Compulsion Games has released a dev update video revealing new details for dystopian survival horror game We Happy Few , including the reveal of a second playable character, Sally as something of a palliative to the unfortunate news of a release date delay. Check out the update video below:We Happy Few is now content-complete, but Compulsion Games is taking more time to polish up the content following big improvements to the start of Arthur’s storyline.
If you’re not into the pet and avatar browser game scene, you may have missed hearing about a site called Dappervolk. The brainchild of Quisling, a game developer and illustrator in her late 20s, Dappervolk has generated a lot of buzz for its unique illustration style, combination of mechanics from both pet and avatar games and the influence it takes from outside genres such as MMORPGs.
The most recent update to Animal Crossing Pocket Camp adds a feature that’s been promised since the game’s launch: clothes crafting. Dozens of clothing items are now available via crafting only, and many of the options are very cute. Crafting clothing is simple. All you have to do is hit the “Craft” button on the lower menu, then hit the Clothing icon. You can view all craftable clothes at once, or filter clothes by type by selecting the appropriate icon.
Muck Rack makes it simple to find people, tweets, or articles that mention any name, keyword, company, hashtag etc. We've compiled this guide to help you make the most of your search.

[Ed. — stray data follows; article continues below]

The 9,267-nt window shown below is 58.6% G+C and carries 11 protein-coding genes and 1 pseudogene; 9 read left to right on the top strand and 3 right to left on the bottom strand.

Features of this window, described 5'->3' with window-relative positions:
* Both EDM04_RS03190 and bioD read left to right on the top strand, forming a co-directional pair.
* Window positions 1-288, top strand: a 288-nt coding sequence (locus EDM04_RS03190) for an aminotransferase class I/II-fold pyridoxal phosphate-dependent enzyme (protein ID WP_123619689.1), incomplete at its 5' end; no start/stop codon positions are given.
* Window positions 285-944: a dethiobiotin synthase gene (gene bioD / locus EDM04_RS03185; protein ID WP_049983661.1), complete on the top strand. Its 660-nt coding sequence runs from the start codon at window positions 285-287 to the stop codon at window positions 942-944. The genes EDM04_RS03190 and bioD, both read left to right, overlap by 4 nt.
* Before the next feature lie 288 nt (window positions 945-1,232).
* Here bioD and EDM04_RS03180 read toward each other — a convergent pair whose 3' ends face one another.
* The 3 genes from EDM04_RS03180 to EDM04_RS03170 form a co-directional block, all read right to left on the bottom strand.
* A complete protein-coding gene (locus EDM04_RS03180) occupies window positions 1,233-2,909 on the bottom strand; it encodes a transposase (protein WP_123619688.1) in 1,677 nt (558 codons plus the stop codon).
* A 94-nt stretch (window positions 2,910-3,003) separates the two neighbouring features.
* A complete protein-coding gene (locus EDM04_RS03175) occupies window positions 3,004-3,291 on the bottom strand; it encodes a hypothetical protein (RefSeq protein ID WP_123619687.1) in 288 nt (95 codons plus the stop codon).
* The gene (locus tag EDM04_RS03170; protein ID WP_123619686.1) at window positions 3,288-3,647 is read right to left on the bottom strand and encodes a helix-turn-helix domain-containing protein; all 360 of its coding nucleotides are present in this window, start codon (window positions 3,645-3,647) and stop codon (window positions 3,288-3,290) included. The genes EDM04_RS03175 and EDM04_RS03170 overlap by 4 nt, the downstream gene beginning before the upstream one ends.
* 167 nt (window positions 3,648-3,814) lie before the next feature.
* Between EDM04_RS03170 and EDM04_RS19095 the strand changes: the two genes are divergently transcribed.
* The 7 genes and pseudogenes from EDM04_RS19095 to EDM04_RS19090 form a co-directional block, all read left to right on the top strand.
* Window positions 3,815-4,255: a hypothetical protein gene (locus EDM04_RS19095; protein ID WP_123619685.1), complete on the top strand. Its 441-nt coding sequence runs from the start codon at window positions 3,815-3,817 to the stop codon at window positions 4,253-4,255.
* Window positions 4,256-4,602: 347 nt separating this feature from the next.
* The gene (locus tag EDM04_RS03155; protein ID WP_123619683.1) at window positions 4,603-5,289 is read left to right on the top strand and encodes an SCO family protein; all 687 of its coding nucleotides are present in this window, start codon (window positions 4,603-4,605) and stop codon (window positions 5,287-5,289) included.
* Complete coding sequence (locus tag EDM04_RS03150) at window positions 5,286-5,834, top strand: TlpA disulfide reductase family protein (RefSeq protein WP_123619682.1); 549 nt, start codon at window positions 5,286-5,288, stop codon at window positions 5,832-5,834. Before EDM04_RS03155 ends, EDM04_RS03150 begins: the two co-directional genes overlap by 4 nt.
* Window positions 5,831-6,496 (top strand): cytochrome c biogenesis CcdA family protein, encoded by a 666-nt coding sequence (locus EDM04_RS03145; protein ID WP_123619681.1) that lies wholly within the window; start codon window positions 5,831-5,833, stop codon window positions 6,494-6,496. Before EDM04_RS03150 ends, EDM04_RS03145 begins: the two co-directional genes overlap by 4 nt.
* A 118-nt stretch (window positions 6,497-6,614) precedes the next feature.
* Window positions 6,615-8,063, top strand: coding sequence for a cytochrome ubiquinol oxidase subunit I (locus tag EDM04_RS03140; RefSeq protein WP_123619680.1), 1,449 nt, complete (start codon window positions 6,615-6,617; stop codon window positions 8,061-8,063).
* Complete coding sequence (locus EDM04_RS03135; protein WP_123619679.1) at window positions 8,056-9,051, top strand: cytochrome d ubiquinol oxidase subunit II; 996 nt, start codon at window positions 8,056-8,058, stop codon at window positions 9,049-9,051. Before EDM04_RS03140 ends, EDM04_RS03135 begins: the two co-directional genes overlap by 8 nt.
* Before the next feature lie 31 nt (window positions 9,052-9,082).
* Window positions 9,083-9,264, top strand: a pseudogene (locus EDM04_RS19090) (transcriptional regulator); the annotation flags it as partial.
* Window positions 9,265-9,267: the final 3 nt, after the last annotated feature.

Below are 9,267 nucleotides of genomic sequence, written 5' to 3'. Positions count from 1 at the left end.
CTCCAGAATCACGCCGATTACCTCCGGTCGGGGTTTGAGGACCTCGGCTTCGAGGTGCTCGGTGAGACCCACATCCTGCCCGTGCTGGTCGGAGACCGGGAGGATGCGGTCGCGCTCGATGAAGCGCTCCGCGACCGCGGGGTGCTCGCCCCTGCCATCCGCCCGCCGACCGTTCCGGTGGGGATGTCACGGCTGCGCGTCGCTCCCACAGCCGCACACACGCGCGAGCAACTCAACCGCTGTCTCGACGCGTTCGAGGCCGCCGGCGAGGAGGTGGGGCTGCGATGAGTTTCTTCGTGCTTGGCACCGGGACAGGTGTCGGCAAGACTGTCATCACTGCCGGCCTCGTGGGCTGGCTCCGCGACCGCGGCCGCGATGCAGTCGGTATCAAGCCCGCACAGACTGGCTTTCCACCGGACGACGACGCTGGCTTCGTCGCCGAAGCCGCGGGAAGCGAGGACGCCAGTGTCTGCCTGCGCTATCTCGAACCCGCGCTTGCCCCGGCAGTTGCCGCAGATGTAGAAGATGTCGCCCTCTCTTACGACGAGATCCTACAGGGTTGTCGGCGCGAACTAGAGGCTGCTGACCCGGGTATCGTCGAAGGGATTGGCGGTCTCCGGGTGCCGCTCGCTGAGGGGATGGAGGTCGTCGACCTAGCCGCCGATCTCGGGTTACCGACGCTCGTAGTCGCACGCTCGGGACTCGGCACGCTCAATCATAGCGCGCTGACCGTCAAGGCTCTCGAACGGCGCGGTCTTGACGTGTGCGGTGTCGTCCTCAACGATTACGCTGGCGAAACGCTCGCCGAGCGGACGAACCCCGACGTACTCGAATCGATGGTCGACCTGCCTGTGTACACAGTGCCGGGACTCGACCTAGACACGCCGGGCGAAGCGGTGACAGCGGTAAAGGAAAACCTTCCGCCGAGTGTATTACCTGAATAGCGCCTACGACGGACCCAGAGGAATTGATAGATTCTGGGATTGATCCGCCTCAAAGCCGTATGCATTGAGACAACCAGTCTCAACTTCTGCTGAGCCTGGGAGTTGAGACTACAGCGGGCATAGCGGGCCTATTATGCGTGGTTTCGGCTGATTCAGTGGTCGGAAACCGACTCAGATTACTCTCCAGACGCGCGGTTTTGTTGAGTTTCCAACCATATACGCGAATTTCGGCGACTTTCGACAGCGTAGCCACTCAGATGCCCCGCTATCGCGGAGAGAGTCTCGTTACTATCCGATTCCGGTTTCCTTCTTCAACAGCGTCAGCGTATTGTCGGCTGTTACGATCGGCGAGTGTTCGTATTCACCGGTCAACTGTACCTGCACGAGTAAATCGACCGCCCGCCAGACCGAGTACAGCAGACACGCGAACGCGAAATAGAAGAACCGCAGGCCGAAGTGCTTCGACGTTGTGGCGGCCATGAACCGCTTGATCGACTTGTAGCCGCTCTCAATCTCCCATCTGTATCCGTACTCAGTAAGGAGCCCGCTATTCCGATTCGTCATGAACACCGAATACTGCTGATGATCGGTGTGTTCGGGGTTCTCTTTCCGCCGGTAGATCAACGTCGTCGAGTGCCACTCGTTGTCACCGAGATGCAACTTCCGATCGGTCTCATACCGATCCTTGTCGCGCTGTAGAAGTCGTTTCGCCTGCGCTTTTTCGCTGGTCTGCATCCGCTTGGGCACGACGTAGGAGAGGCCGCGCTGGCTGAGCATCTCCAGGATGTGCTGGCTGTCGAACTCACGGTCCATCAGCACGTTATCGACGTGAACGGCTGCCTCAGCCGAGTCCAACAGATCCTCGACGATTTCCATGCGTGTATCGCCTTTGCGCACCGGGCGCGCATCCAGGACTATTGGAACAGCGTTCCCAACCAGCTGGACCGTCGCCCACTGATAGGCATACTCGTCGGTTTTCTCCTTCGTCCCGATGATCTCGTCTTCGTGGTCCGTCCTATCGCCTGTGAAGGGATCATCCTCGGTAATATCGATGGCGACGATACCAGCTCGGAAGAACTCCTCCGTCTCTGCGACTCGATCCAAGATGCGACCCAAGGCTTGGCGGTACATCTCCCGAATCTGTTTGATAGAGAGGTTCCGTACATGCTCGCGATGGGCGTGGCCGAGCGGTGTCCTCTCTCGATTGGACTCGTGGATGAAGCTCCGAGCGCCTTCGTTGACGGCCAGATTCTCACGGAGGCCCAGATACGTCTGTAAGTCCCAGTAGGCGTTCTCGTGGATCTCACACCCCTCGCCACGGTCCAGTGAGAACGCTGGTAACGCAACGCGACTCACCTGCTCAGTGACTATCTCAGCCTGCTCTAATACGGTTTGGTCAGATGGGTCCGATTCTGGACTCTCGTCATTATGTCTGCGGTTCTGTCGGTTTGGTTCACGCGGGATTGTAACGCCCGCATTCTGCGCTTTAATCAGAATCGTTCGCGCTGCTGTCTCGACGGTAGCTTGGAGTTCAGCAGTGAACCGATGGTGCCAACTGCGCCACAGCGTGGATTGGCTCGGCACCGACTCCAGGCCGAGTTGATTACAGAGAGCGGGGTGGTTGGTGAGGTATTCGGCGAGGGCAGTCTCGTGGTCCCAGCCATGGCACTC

Selecting a term
Start searching tweets, articles from media outlets, articles mentioned in tweets, journalists'
names, titles and bios with some suggested searches:
Companies or Topics (e.g. iPhone, Microsoft)
Phrases (e.g. "cloud computing") — use quotes to keep the terms together
Twitter handles (e.g. @username) — returns those who have mentioned or replied to
Names (e.g. "David Pogue")
Hashtags (e.g. #sxsw, #london2012)
Bio details (e.g. vegan, Olympics, father)
Muck Rack's Advanced Search allows for many boolean operators.
Find results that mention multiple specified terms, use AND or
+. For example, ensure each result contains both Elon Musk and Mark Zuckerberg by
searching Musk AND Zuckerberg or Musk + Zuckerberg.
Use the operators OR or , to broaden your search when you'd like either of
multiple terms to appear in results. (This is the default behavior of our search when no operators
are used). For example, results will contain either cake or cookie by searching cake OR cookie or cake,cookie
Use NOT or - to subtract results from your search. For
example, searching Disney will yield results about the Walt Disney Company as well as Walt Disney
World Resort. To exclude mentions of Disney World, search for Disney -World or Disney
When using one of these operators with a phrase, enclose it in quotation marks. For example, you can
find results about smartphones excluding Apple's iPhone 4S by searching smartphone -"iPhone
Exact case matching or punctuation
If you're searching for a brand name or keyword that relies on specific punctuation marks or capitalization, you can
find results that match your exact query by adding matchcase: before the keyword you're searching for, like matchcase:E*TRADE .
Use parentheses to separate multiple
boolean phrases. For example, to find journalists talking about having fun in Disney World or
Disneyland, search for ("disney world" OR disneyland) AND fun.
An asterisk can be used to search for any variation of a root word truncated by the asterisk. For example, searching for admin* will return results for administrator, administration, administer, administered, etc.
A near operator is an AND operator where you can control the distance between the words. You can vary the distance the near operation uses by adding a forward slash and number (between 0-99) such as strawberries NEAR/10 "whipped cream", which means the strawberries must exist within 10 words of "whipped cream".